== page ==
It’s time to cash in on the changing voting laws
It’s been a hot-button issue for truckers trying to vote – states that don’t allow early or absentee voting without one of a few specific reasons. The restrictions marginalized truckers and removed them from a fundamental right – voting.
Getting the attention of lawmakers, in part, hinges on how often you participate in elections. For truckers, that’s been a challenge in many states.
This fall general election is going to have a very different feel because of the COVID-19 pandemic. Heeding caution from health officials about large gatherings, many states are making adjustments to their voting procedures, allowing for more early and absentee ballots and other measures.
Consider it a windfall. In what is arguably one of the nastiest years on record in terms of challenges, one change has potential for truckers to really shake things up.
Think about it. Truckers number more than 3 million in the United States – talk about one powerful voting bloc. And now a lot more of you will be able to participate without scheduling home time. That’s a win for truckers right there.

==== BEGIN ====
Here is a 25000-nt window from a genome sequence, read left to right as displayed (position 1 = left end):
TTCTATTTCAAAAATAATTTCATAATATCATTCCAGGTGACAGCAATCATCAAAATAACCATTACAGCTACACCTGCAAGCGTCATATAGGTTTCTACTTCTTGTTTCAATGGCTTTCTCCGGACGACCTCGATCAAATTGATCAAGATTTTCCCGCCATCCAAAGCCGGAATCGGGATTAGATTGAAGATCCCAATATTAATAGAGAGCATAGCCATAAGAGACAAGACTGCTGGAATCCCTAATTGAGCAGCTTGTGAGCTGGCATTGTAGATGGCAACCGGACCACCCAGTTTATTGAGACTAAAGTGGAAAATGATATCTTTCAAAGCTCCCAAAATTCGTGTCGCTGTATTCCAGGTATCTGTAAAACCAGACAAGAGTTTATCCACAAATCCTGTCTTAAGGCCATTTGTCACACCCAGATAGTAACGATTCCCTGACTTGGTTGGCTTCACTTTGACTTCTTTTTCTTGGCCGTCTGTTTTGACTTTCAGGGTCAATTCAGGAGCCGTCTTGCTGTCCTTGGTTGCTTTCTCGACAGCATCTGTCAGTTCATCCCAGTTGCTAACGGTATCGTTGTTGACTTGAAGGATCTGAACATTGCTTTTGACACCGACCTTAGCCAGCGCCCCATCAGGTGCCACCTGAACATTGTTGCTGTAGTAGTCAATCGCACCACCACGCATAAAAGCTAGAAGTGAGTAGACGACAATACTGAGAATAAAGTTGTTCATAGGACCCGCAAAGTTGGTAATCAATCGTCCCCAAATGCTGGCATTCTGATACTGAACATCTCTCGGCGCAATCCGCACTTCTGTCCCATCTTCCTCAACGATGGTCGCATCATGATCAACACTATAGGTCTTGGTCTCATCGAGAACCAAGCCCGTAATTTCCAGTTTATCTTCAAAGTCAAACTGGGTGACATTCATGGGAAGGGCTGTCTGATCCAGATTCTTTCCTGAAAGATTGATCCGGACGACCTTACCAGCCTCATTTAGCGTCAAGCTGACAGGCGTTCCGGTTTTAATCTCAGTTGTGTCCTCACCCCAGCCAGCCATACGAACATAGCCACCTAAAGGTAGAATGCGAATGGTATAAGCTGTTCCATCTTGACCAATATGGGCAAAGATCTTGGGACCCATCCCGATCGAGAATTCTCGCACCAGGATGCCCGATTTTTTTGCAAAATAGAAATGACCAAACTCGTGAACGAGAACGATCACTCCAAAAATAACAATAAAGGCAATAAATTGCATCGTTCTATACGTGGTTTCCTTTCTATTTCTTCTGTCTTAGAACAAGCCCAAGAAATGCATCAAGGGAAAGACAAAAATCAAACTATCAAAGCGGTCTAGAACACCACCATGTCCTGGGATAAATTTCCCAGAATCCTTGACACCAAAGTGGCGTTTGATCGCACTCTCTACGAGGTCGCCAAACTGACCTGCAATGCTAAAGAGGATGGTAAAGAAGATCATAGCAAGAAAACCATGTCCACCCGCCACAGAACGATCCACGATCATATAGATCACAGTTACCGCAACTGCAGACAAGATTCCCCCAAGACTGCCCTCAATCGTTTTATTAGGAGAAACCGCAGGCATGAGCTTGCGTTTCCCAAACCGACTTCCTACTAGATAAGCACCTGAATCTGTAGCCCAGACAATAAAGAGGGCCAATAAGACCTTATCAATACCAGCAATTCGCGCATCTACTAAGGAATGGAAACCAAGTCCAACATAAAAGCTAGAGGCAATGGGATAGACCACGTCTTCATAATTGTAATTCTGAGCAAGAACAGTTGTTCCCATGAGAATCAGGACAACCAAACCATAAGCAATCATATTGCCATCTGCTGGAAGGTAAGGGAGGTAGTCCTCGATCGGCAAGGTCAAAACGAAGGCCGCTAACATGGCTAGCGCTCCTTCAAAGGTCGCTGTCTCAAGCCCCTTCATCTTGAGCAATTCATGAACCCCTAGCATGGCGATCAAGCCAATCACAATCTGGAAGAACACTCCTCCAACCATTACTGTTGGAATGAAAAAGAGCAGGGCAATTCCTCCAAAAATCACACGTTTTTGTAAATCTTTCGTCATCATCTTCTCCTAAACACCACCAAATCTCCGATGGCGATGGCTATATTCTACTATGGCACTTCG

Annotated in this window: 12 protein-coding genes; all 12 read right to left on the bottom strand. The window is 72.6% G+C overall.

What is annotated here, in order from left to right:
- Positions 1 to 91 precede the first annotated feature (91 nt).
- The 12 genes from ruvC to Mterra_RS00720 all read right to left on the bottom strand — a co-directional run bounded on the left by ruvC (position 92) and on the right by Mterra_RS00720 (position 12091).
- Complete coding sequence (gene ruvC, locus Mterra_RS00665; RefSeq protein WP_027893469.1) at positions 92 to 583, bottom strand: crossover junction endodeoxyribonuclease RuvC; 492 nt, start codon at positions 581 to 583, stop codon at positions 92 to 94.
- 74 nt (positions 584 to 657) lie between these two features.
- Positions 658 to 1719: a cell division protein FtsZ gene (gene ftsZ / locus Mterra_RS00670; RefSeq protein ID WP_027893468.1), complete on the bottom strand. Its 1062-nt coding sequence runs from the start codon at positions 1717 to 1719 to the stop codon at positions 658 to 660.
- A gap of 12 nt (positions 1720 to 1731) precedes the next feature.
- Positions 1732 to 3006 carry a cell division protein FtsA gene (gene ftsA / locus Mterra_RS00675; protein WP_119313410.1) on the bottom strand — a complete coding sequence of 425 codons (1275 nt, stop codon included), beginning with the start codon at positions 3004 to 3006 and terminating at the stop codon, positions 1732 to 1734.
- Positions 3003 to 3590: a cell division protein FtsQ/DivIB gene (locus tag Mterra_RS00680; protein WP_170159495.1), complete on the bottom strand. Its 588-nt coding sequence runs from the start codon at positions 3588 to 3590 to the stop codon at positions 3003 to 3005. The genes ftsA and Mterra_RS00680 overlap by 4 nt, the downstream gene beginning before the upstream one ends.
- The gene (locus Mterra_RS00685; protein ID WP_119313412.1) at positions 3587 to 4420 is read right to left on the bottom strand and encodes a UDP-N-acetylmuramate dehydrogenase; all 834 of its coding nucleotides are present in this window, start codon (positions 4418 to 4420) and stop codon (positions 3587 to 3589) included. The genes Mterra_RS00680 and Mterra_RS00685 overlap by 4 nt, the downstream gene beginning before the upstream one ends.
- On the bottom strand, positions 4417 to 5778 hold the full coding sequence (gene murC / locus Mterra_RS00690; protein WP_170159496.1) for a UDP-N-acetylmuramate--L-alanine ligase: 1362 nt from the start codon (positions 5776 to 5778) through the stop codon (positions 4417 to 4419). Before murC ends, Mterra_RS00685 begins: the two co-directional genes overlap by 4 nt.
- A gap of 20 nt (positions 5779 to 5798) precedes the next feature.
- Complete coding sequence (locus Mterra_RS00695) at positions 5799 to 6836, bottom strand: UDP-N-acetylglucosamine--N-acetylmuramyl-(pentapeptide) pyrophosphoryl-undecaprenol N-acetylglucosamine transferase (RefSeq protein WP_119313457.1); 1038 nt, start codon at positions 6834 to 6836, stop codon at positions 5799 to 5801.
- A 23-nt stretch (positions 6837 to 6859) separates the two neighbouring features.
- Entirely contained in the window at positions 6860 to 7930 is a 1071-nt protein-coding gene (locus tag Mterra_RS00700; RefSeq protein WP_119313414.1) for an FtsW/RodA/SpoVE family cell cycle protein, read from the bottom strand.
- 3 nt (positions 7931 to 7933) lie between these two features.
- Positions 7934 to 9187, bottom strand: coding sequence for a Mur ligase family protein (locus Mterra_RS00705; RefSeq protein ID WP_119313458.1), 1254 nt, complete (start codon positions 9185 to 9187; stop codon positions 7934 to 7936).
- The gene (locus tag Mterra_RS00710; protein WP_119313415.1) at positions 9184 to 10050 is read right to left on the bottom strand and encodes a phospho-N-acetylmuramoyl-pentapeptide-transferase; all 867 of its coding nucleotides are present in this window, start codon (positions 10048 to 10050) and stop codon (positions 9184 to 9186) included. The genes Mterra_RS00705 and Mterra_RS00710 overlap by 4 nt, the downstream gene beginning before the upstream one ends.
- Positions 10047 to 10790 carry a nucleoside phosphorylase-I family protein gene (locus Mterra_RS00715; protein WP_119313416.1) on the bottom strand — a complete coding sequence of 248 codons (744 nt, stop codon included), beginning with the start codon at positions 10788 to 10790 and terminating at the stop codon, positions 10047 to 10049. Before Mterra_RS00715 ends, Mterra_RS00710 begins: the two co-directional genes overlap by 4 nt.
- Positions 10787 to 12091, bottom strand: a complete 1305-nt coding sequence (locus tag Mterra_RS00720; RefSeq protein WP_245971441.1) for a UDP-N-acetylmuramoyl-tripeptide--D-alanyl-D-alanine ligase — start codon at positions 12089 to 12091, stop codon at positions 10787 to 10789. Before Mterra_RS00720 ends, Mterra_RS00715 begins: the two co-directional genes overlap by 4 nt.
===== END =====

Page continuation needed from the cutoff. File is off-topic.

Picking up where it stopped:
The trick now is you still have to plan. There are going to be a ton of different changes to voting laws around the country with deadlines to navigate as well. We have a good roundup in this issue to help you out.
Capitalize on this new gift that will give truckers nearly unprecedented access to the general election and apply for those early and absentee voting options.
Over the years there is one thing that OOIDA has preached: There are some things that Republicans are better to truckers about, and there are some things that Democrats are better at. Even more molecular than party, individual lawmakers, who are not part of the party you align with overall politically, who are great champions for truckers.
Once you get your ballot, put on your trucker hat and vote for your best interest, regardless of party. Political action in the trucking realm is all but stalled heading into the election. This is pretty common.
So a good tactic ahead of the election is to get with your lawmaker or the legislative assistant over trucking issues and talk about what’s important to you. They have the time to talk, and they are wanting votes. Ask questions on specific issues important to you, and ask where your current lawmaker stands. Same for opposing candidates. Consider it a job interview, if you will. Lawmakers are supposed to represent the voters, and that’s you, especially now that you don’t have to take time off just to go vote.
It’s hard to say COVID-19 has done anything positive, but the change in voting procedures was certainly one for truckers and one that we need to take full advantage of to keep (or get) the right people in Congress to represent the interest of truckers – and not mega fleets. LL